orders. There were a significant number of these cases, and it appears that many plaintiffs allege a
disparate impact theory without ever attempting to develop the theory. The search was a basic
one: date specified and “disparate impact” or “disparate w/1 impact” (there was no difference
between the two). This search picked up a significant number of nonemployment cases that were
also excluded from the analysis but which were reviewed to determine the effect the theory has
had in other areas, such as housing or environmental claims.
Was the Disparate Impact Theory a Mistake? 735
all of the cases within the district courts for six years (1983, 1987, 1991,
1996, 1999, 2002), with a total of 171 reported cases. Combining both
samples produces a total of 301 analyzed cases. In selecting the years to
study, I sought to avoid substantial overlap, but I also wanted to capture
trends that might have emerged over time, trends which turned out most
apparent in the district court cases. I coded the cases based on the court’s
determination, whether the appellate court affirmed or reversed a judgment,
either with respect to summary judgment or a trial, or reversed and
remanded for further proceedings. In the district court, decisions on the
merits were recorded for both trials and motions to dismiss, and when
plaintiffs survived a motion for summary judgment (or a motion to dismiss) the
case was categorized as a success for the plaintiff. I also noted the nature of the
claim (for example, race, sex, or age) and sought to determine the basis for
the challenge, whether, for example, it was a challenge to a test, a subjective
employment practice, or some other practice.139 Each of the cases was
checked for subsequent history but that history itself did not affect the
empirical analysis unless the case also appeared in one of the other years
under review.140
In addition to this systematic study of cases, I analyzed various seg-
ments of cases that seemed potentially revealing. I reviewed all of the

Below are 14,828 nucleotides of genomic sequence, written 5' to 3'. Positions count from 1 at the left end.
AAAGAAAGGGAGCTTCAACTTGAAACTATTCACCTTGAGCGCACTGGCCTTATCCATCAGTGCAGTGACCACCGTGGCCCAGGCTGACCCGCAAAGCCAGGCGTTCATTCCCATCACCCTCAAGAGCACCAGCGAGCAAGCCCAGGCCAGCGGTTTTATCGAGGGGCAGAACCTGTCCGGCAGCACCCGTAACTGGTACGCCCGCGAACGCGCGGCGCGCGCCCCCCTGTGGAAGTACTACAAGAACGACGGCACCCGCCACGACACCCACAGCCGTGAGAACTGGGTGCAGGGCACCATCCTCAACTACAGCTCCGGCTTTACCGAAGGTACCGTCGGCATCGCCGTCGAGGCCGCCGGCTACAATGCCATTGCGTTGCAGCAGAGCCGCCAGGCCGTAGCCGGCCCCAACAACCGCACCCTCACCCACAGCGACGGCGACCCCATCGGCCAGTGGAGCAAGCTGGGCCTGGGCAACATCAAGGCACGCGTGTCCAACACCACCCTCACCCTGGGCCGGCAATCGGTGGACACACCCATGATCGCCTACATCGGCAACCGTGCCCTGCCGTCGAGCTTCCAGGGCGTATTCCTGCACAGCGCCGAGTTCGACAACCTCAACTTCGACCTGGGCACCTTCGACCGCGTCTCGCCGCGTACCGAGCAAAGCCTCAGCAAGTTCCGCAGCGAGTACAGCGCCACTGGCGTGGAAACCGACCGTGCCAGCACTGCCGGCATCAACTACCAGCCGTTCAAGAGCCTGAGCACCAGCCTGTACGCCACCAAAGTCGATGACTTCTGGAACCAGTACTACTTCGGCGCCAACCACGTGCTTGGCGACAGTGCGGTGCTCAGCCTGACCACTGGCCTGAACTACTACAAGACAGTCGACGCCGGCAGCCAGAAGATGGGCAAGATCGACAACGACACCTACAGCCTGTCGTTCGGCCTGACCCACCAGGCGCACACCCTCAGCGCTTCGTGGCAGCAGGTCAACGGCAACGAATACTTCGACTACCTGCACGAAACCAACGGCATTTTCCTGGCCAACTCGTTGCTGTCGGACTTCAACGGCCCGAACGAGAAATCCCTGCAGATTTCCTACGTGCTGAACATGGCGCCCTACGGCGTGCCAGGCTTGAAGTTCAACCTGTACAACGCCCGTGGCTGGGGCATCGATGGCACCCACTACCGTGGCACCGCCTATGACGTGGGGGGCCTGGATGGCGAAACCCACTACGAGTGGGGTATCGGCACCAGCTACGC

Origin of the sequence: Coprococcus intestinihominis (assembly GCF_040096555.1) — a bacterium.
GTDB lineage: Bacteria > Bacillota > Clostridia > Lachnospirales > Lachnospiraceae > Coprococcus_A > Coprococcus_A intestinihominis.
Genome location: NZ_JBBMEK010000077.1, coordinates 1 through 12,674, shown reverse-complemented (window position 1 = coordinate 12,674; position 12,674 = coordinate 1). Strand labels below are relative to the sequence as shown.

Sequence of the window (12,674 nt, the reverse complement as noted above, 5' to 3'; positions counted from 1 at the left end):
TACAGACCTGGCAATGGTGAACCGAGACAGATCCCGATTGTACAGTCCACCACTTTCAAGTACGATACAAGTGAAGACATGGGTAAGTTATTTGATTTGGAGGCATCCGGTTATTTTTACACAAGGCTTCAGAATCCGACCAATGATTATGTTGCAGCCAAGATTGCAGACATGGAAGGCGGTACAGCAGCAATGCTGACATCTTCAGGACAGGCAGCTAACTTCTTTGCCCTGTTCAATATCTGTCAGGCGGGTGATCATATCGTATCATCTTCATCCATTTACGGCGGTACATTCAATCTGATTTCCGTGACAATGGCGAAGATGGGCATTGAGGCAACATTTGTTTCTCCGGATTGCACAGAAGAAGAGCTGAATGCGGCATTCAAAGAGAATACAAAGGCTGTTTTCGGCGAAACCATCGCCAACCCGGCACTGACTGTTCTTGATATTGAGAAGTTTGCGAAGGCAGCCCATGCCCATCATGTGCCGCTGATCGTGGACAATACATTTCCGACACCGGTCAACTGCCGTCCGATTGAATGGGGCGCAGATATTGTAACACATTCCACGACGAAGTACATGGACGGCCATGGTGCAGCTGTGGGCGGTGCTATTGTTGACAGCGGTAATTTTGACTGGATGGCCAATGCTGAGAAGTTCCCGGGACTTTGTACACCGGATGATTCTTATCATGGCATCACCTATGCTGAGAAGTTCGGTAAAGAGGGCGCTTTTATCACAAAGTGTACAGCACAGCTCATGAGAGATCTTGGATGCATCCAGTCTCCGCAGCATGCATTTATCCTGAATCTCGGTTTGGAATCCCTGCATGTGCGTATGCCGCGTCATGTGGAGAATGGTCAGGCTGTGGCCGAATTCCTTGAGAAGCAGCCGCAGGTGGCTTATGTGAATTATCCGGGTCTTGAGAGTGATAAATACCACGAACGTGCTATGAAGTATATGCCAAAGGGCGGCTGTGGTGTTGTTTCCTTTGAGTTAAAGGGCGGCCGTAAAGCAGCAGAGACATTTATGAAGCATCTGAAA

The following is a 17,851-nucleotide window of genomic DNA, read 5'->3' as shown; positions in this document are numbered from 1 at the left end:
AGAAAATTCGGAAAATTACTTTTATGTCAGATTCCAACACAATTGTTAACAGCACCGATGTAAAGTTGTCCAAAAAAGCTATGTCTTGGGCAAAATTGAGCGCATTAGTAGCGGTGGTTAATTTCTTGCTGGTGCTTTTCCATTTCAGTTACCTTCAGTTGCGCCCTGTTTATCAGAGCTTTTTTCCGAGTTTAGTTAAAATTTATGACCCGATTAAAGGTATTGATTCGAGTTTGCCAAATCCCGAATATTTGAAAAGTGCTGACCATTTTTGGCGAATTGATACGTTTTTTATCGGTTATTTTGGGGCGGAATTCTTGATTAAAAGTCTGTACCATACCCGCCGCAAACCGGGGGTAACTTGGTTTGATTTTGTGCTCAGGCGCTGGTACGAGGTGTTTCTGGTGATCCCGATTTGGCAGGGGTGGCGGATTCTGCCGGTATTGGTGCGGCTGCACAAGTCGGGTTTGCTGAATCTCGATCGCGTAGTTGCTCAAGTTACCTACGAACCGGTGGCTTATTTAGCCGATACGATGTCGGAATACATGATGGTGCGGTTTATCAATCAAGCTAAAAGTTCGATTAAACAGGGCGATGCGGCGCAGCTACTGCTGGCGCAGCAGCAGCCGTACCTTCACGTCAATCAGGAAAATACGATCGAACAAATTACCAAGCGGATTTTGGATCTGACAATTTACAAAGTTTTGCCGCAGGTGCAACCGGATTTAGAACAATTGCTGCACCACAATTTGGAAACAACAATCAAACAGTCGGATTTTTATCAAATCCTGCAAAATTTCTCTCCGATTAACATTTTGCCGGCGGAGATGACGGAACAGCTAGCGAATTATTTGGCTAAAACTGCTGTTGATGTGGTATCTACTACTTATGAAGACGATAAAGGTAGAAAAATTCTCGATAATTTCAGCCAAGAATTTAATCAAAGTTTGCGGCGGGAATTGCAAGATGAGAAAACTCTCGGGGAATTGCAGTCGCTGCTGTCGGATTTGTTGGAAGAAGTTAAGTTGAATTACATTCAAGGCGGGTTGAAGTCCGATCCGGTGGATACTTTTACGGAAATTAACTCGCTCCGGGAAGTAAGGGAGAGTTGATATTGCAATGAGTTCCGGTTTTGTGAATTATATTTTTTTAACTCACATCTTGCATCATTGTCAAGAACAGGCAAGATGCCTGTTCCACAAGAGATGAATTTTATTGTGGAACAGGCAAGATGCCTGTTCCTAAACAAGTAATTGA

appellate court cases decided between Griggs and Washington v. Davis, as
well as many of the district court cases decided during that period, and all
cases that arose after the passage of the Civil Rights Act of 1991 that con-
tained any substantial doctrinal discussion. The latter group included fewer
than a dozen cases; one unmistakable trend is the waning importance of the
disparate impact theory after the Civil Rights Act of 1991.141 Undoubtedly,
the addition of damages for intentional discrimination claims provided by
the 1991 Act, while withholding them from disparate impact claims, has
substantially altered the incentives for defining claims as intentional dis-
crimination.142 In addition, as discussed more fully below, I analyzed certain
139. In several instances, the plaintiff prevailed on one claim but lost on others. In those
circumstances, of which there were very few, the case would be categorized as a win and a loss.
140. In other words, if a plaintiff succeeded in a district court case in 1991 but that case was
later reversed in 1993 (a year not included in the study), that reversal would be noted, but the
1991 victory would be counted as a plaintiff’s victory.
141. Ironically, the disparate impact theory was considered the most important and controversial
provision of the Act. See Adam Clymer, Senate Democrats Back a Compromise on Civil Rights Bill, N.Y.
TIMES, Oct. 26, 1991, at A1 (noting that the Administration and Congress “have fought over when
businesses can impose hiring conditions that appear fair but discriminate in practice”).
142. The Civil Rights Act of 1991 made damages available for claims of intentional
discrimination, whereas prior to that Act only equitable relief was available. Damages, however,
are not available for disparate impact claims. See Civil Rights Act of 1991, 42 U.S.C. § 1981(a)
736 53 UCLA LAW REVIEW 701 (2006)
cases and areas that have received particular attention by scholars, includ-
ing age discrimination cases and those involving subjective employment
practices, pregnancy discrimination cases, and a set of cases involving men
who wear beards. My goal was to offer a more detailed, but not fully exhaus-
tive, portrait of how the disparate impact theory has fared in the courts.